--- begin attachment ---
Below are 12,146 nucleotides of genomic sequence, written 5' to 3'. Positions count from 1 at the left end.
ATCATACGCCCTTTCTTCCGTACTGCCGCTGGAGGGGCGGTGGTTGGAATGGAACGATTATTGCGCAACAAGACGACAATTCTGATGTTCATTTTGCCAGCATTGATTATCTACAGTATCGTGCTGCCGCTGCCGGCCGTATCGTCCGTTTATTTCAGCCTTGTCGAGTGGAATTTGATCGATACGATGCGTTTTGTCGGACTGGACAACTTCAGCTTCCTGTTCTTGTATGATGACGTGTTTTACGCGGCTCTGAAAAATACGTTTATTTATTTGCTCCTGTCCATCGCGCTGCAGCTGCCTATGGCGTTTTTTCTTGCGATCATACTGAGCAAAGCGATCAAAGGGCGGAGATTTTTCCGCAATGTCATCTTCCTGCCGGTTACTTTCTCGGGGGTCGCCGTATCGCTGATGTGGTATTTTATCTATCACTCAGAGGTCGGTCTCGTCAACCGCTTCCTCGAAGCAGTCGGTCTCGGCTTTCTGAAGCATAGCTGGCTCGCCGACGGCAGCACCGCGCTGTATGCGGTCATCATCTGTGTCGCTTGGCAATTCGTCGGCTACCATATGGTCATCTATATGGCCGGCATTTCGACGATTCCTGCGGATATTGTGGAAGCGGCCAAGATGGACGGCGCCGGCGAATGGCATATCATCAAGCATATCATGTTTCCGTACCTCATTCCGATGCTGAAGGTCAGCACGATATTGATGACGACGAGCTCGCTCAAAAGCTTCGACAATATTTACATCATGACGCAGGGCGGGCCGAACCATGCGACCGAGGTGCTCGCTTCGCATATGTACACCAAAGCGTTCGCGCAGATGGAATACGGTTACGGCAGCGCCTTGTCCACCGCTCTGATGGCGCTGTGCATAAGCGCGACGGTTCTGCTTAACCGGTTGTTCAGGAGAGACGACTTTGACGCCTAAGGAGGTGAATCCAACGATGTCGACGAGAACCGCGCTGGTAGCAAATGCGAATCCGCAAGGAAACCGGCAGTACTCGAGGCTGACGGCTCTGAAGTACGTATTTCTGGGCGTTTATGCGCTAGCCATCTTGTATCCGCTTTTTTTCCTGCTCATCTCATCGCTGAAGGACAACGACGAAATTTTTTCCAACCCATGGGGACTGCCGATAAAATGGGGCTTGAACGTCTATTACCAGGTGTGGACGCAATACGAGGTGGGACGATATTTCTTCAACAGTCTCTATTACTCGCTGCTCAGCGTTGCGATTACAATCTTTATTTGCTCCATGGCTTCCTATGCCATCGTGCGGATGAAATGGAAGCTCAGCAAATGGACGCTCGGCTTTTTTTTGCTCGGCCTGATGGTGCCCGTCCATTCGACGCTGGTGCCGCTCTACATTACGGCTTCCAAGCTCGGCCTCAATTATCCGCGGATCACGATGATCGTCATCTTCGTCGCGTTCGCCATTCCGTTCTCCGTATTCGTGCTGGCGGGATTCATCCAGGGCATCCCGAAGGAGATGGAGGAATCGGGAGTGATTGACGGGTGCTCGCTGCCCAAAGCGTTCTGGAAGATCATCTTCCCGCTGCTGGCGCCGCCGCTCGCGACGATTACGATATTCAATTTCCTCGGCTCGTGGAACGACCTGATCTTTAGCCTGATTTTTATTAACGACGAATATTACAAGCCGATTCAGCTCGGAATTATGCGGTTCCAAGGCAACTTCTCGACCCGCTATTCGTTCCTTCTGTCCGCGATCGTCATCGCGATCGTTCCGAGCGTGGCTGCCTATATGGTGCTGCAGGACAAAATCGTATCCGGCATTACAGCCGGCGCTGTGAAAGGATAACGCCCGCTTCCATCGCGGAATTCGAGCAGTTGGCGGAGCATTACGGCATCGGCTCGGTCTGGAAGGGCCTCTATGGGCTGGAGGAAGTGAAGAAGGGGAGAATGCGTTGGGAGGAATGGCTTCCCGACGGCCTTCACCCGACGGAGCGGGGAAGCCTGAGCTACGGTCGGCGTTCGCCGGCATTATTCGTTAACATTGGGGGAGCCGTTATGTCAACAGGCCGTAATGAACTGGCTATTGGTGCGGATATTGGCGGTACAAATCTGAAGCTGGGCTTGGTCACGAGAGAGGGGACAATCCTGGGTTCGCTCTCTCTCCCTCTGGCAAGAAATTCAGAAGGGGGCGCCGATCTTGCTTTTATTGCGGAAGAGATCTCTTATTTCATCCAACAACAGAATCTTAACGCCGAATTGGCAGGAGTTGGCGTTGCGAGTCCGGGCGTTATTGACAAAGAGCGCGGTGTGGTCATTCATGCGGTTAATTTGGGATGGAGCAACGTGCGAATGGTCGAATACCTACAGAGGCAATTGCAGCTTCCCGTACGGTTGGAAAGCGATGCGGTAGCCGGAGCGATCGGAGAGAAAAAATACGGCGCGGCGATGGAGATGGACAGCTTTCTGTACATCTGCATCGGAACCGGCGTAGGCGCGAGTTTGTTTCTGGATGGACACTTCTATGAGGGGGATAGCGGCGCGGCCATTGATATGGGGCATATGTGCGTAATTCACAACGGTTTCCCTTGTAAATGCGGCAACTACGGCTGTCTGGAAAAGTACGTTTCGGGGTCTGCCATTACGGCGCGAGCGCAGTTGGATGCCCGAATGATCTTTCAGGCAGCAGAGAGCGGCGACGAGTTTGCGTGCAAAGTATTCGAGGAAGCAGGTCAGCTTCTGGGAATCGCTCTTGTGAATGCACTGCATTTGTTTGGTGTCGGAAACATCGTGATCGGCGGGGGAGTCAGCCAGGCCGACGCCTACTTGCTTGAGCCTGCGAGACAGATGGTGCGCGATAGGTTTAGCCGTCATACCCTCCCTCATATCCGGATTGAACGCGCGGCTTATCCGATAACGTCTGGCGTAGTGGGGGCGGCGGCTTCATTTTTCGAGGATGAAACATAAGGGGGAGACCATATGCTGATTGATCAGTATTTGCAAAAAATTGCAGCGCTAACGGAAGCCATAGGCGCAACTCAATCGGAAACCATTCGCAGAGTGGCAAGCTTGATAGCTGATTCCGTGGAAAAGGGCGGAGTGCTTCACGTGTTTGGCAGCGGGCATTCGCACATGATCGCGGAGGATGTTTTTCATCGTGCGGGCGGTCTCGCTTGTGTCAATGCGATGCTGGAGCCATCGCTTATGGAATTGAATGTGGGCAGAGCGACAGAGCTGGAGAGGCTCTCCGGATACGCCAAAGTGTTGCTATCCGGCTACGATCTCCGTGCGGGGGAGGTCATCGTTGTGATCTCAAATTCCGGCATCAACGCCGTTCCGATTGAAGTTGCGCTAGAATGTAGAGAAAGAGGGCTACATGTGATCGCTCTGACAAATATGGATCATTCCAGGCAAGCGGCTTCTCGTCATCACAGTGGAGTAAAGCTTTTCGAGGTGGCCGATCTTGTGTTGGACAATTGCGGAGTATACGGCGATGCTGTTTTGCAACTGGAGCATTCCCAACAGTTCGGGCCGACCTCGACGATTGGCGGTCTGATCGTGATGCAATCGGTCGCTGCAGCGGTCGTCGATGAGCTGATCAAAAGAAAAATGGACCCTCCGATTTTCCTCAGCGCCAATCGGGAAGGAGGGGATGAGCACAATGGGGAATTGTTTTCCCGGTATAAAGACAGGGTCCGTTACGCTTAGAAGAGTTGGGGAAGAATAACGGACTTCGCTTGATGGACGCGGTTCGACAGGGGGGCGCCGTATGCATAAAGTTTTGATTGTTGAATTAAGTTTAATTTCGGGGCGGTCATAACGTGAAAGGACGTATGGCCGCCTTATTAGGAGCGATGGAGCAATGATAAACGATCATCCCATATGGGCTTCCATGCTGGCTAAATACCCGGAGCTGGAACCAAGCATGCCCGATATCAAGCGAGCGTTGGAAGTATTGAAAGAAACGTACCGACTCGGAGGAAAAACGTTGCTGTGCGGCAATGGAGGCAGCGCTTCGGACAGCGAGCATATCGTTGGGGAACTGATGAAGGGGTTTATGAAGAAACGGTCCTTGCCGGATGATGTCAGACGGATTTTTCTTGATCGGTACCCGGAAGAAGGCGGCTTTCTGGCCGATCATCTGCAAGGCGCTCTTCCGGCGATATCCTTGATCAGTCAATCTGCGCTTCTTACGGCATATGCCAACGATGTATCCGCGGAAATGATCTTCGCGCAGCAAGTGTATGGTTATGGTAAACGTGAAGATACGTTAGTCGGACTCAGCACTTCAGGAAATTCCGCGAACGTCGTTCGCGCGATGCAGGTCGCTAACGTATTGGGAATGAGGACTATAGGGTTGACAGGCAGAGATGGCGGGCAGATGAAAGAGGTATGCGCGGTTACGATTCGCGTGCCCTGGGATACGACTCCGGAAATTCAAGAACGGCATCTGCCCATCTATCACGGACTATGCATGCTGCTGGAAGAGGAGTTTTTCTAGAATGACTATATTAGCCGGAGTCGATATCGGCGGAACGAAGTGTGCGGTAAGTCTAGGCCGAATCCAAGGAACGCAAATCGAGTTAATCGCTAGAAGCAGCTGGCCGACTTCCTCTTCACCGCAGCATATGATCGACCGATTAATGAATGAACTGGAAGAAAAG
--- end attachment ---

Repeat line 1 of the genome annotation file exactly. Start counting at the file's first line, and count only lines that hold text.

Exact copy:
Below are 12,146 nucleotides of genomic sequence, written 5' to 3'. Positions count from 1 at the left end.